The Great Graves continued his dissection of the the ancient Greek myths with this second volume and as with the first volume, it is a collection of detailed research. The majority of the tales in this book center around the Twelve Labours of Heracles. And it was quite a labour reading them. I have nothing in particular against the strongest of the strong ones, but there are only so many labours I can belabour myself through.

...he lifted Eryx high into the air, dashed him to the ground and killed him - which taught the Sicilians that not everyone born of a goddess is necessarily immortal.

As these are the Olympian Gods, there is quite a bit of gore and fighting and swords clashing all over the place. There is also Graves' contention that the Minoan and Mycenaean myths (matriarchal) were overtaken by the invading Dorian versions (patriarchal), which would explain the Amazons and the defeat of the Trojans and their female-centric culture.

...if Hector was the hand of the Trojans, Aeneas was their soul.

The slog through Heracles' adventures is countered by the last part of the book, which is the telling of the Trojan War and the Odyssey. This wouldn't be the publication I would turn to for storytelling, but it is a systematic reference of quotes and footnotes and justification for Graves' mythological reasonings. His thoughts on the legend of Homer are worth the last chapters.

Book Season = Year Round
Profile Image for Blue Caeruleus.
161 reviews34 followers
November 21, 2011
I got through the first 300 pages of the first volume (not counting the notes that explain the origins of the myths) and didn't bother with the second volume. It's my opinion that this work is better used for reference than as reading material. The myths are recounted flatly, as though the myths are being described for definitions in an encylopoedia. Graves may be something of a scholar, but he's a lowsy story-teller.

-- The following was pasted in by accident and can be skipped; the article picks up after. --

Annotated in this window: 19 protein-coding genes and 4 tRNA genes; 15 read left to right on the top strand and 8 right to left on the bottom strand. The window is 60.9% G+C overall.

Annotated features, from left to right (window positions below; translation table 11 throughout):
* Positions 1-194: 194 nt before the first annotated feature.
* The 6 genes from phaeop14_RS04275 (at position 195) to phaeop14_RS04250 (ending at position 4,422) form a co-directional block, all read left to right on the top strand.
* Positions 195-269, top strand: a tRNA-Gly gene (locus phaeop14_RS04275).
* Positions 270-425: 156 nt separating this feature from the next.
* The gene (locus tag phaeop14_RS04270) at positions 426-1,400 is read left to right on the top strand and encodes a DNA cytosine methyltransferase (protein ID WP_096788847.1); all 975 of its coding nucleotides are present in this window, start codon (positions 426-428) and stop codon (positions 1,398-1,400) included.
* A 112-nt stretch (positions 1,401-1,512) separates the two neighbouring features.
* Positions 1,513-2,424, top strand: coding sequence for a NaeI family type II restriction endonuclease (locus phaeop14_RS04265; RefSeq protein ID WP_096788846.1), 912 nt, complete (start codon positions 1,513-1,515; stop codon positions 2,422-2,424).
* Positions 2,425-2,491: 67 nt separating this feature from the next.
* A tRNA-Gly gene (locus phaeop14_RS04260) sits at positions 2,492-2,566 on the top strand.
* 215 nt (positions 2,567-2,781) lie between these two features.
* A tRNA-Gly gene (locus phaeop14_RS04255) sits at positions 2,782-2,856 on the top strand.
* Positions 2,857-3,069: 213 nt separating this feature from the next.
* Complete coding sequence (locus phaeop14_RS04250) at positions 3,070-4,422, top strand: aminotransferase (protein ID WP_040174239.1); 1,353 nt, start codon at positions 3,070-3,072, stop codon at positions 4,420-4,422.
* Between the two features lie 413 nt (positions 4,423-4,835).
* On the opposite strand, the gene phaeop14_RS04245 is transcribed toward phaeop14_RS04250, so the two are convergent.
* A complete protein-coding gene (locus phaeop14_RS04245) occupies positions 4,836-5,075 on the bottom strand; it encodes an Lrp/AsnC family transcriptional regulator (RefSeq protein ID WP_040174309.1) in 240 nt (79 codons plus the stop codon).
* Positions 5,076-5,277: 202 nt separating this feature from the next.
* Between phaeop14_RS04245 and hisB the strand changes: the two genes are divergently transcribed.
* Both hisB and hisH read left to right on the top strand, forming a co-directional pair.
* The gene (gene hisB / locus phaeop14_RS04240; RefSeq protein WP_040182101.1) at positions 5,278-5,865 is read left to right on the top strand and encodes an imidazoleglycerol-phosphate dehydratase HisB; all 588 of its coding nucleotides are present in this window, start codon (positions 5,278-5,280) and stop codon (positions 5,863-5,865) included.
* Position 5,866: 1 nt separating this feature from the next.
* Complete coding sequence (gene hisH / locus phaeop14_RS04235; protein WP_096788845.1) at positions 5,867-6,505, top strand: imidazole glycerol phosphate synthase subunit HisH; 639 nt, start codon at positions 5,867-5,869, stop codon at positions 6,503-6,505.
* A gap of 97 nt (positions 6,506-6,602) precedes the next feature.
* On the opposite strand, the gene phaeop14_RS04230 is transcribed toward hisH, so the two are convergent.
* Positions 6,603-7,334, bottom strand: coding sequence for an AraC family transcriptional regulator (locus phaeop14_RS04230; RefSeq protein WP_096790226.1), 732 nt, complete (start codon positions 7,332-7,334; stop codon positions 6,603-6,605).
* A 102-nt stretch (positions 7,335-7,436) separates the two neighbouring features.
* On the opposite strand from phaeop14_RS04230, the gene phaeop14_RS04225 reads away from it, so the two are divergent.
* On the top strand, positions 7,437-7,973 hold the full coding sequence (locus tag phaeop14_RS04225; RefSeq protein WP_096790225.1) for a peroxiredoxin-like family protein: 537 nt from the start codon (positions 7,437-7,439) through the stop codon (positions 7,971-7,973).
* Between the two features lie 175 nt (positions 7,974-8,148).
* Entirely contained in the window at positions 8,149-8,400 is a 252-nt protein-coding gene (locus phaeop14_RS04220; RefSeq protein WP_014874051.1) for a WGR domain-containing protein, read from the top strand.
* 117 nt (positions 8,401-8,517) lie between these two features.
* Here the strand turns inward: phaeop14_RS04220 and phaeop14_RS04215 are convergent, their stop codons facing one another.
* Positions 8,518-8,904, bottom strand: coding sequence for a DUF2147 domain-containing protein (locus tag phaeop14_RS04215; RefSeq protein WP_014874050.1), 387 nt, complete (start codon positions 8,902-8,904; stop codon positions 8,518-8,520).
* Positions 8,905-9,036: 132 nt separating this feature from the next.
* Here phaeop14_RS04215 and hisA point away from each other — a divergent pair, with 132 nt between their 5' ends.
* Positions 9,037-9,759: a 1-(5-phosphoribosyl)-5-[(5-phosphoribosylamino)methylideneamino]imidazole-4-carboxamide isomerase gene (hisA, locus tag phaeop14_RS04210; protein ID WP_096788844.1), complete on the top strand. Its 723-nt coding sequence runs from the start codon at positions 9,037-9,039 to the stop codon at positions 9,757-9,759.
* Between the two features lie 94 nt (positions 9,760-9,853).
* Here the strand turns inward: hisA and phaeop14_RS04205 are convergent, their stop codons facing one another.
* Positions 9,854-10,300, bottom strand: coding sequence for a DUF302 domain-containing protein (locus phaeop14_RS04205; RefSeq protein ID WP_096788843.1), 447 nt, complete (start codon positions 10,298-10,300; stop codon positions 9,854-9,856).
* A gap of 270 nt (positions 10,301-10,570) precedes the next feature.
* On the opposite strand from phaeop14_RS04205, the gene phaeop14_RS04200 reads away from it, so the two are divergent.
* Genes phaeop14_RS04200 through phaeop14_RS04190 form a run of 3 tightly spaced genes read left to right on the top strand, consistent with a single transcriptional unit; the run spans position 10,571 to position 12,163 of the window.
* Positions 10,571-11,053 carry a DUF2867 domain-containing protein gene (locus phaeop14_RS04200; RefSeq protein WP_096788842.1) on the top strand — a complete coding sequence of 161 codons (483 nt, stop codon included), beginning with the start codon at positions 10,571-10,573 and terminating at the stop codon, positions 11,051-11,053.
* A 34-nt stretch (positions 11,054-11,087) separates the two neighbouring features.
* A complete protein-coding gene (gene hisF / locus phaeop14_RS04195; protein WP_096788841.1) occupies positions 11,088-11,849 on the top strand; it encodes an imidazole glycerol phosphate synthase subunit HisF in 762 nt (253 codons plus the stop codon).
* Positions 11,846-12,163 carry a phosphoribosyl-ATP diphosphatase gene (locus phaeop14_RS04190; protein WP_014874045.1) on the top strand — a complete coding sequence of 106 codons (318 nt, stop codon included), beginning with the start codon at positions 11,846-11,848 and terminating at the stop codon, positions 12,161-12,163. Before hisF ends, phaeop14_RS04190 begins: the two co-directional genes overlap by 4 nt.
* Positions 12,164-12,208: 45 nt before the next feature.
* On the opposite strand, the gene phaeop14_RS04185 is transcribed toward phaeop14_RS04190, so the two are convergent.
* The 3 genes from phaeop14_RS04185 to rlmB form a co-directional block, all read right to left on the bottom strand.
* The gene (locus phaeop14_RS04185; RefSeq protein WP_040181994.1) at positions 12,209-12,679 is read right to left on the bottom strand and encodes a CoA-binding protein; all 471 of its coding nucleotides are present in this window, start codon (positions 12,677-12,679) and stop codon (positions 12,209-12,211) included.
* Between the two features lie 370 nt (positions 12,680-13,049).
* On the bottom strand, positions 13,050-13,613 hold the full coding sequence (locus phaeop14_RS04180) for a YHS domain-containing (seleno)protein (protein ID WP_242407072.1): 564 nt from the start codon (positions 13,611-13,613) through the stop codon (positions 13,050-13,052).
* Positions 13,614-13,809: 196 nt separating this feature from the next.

Profile Image for Mariana.
591 reviews2 followers
June 10, 2015
I really hope that Graves never think to write a volume 3. I hated the first volume and I only read this one just because I'm trying to finish every serie or I would never pick this book. Is true that he does a good job in terms of facts and gives a very complete informations but how he writes it is just dry, numb and boring. My school boks are more appealing than this two volumes.
Profile Image for Vircenguetorix.
111 reviews1 follower
May 13, 2021
Considero que el segundo volumen de "Los mitos griegos" de Robert Graves es superior al primero, las razones pueden ser intrínsecas del propio lector, y es que es posible que con el paso de las páginas uno vaya asimilando el formato, un tanto peculiar, con el que van desarrollándose los mitos y tomando gusto por el mismo, pero sobre todo extrínsecas, ya que en el contenido de esta segunda parte nos toparemos con los Edipo, Tebas, Trabajos de Heracles, Jason, Troya, Odiseo y mucho más, es decir mucho más atractivo que la obra anterior.

Además las explicaciones e interrelaciones con mitologías célticas aumentan, las anécdotas son más jugosas -cabe citar la del origen del zodiaco por ejemplo- y hasta el propio autor parece ir más suelto y disfrutar más de la redacción del texto. Aunque el final es algo abrupto y hubiera merecido una conclusión.

Un gran esfuerzo intelectual del poeta -como a él le gustaba ser reconocido- de Wimbledon que acaba siendo disfrutable.

Nota: 7,5.
Profile Image for Rima.
7 reviews
May 3, 2018
Grateful the author didn't write a tome 3. This series was mandatory in high-school whilst preparing for the French baccalaureate. Didn't enjoy reading it at all, and has nothing to do with the translation, because I had checked the original version as well and same result: very dry, pedantic and tedious and in some instances misleading- more to be used for cross-references than actual reading material. Lacks maps and pictures - crucial elements when studying Greek mythology, or any mythology as a teenager. The author is definitely not a story teller.
Profile Image for Igor Laterça.
67 reviews1 follower
February 11, 2021
Tanto aqui quanto no volume 1, o autor consegue expor os mitos gregos de forma didática, interessante, desenvolvendo-os muito bem e mostrando a ideia por trás deles. Há aqui um mito mais interessante que o outro, sendo esses mitos carregados de simbolismo.
Por meio desses mitos, podemos ver diversos aspectos da cultura da época, como a cultura do patriarcado sendo muito forte, o relacionamento entre pessoas do mesmo sexo mais normalizado, dentre outras coisas.